We need security for all students
Last month’s increase in crime in neighborhoods where a significant number of Washington University students live has attracted plenty of attention. In response, off-campus neighborhood patrols have been visibly increased, to the relief of students and parents alike. The recent spate of criminal activity has drawn attention to both the strengths of the police response and the safety needs of Wash. U. students living on and off campus.
So far, the police response appears to be effective. Parents and students said that they have seen and appreciated the patrols. Reported crime rates in the area have been low during the past two to three weeks. The police have leads on suspects in the recent robbery cases, including photos of vehicles possibly used by the perpetrator(s). According to Chief Dom Strom of the Washington University Police Department, no new incidents have been reported at this point. These supplementary patrols were extensive, but were discontinued, at least by the St. Louis Metropolitan Police Department (SLMPD), one week ago. Directed patrols continue to police the area at normal numbers.
While we applaud these responsive measures, the issue of transparency with regard to crime has not been fully resolved. Although the SLMPD has been open about its plans, the University City Police Department has not. For the sake of safety, it is not reasonable to expect that the police will make all details public. That being said, students deserve to know just how much crime affects the Wash. U. community and how much they are being protected.
While living in dorms and off-campus necessarily entail different risks, the safety provided to all students should be reasonably comparable. Not all students who live off-campus chose to do so: students who wish for more safety may be forced into off-campus housing by the lack of availability in the housing lottery.
Furthermore, though those in non-university owned housing take on added risks, their safety is also important. It reflects poorly on the school if a large number of students fall victim to crime.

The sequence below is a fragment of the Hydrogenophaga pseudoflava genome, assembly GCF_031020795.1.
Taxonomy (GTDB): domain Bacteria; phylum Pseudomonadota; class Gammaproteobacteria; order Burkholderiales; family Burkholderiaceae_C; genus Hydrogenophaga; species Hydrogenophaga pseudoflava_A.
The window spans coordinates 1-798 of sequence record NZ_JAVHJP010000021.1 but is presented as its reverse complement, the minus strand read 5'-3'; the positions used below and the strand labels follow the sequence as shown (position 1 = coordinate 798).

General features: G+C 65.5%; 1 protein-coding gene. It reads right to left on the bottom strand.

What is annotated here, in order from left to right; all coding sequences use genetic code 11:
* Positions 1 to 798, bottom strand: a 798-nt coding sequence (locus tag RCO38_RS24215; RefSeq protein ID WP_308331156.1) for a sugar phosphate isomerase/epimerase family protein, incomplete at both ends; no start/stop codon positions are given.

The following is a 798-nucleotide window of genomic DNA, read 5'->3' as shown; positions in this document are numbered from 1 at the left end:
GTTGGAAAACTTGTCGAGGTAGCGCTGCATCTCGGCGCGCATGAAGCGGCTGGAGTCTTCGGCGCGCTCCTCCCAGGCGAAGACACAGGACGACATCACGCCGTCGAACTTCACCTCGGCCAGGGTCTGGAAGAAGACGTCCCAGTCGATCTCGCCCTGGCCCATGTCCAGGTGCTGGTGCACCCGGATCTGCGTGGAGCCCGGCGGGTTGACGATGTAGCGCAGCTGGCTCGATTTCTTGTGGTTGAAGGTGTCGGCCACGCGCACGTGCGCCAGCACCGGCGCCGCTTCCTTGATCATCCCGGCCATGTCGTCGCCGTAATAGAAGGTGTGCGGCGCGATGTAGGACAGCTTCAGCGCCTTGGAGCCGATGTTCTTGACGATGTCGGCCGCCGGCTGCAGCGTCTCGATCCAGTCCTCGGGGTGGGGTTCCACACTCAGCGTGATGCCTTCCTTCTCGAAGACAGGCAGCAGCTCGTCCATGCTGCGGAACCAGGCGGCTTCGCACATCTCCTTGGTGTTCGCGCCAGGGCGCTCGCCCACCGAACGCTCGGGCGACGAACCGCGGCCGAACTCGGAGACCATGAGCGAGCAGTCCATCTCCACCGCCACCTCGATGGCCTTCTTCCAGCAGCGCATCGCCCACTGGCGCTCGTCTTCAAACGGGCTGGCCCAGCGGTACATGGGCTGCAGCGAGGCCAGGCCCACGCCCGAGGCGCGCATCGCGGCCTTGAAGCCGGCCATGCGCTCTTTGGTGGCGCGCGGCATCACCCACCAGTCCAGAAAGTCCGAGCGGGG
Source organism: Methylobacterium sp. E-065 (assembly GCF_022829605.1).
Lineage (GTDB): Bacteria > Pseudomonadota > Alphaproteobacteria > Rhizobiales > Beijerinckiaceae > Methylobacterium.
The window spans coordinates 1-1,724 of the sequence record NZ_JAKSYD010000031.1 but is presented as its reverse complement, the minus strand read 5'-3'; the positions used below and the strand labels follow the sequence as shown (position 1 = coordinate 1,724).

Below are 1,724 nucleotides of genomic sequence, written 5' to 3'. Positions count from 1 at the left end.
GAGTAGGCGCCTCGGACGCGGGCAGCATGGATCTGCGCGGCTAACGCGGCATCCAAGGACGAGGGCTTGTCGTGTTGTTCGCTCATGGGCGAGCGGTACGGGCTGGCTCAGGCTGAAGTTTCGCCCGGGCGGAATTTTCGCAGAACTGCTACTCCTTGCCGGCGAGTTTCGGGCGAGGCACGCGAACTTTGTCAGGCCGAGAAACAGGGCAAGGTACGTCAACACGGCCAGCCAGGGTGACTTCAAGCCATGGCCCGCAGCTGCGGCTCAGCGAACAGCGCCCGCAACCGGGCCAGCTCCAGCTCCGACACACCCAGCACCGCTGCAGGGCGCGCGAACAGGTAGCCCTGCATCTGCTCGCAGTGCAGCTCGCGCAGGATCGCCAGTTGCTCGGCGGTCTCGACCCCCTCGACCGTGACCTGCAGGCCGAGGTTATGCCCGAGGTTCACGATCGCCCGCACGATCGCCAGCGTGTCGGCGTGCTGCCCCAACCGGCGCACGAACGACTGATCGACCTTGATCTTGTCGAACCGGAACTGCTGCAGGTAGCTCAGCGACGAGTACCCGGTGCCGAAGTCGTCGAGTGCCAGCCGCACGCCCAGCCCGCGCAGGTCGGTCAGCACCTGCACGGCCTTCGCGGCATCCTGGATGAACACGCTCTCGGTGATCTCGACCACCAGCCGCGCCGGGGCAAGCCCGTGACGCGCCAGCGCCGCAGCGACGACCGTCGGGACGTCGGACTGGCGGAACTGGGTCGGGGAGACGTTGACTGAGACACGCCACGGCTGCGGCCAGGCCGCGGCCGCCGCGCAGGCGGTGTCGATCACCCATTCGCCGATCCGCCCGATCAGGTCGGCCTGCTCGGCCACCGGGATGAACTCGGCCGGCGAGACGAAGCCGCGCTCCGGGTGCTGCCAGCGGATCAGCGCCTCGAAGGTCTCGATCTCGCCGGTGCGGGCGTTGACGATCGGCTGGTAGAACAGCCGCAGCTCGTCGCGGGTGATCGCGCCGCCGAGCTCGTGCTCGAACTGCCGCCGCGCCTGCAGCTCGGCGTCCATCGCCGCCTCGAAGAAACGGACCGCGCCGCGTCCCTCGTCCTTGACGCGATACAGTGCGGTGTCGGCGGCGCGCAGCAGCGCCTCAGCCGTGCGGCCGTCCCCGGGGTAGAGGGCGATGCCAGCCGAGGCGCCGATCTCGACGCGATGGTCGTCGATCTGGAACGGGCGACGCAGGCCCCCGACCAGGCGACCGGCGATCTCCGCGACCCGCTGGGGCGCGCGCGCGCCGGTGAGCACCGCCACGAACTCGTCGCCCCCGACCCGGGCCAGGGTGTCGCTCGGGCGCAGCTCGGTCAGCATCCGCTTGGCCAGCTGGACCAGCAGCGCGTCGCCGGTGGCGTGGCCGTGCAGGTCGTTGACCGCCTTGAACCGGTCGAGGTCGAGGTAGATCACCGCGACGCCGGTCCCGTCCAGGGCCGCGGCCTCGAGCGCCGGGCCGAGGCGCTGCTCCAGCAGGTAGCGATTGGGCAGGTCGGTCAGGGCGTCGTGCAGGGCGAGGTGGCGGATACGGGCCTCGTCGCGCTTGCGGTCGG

Even students who live on campus attend parties on Pershing and visit friends north of the Loop. The student population extends beyond on-campus dorms and should be similarly protected.
Police patrols and other safety measures immediately north of campus have produced great results. WUPD has stepped up to provide a high level of service to students, and we appreciate the efforts. The key now is to continue to expand the level of security, whether in its current form or using different strategies.
The safety of students is not the sole responsibility of WUPD, either. It is obviously up to students to utilize some of the added safety precautions that the University offers. There are mechanisms in place to ensure off-campus safety; use them in conjunction with common sense. Take advantage of Campus2Home and avoid walking alone off campus late at night.
However, there are only so many preventative measures students can take. As students, we should be able to expect a high level of safety and security while on and near Wash. U. property. Even when crime ceases to be a main focus of concern on campus, preventative measures should not be neglected.
St. Louis has earned a reputation as a dangerous city. While Wash. U. deserves its reputation of excellence and undergraduates do not live in the city, the city’s crime situation can be a major deterrent to potential students. For the sake of both current students’ safety and the school’s reputation as a whole, we urge that off-campus safety and transparent and open communication about crime remain high priorities.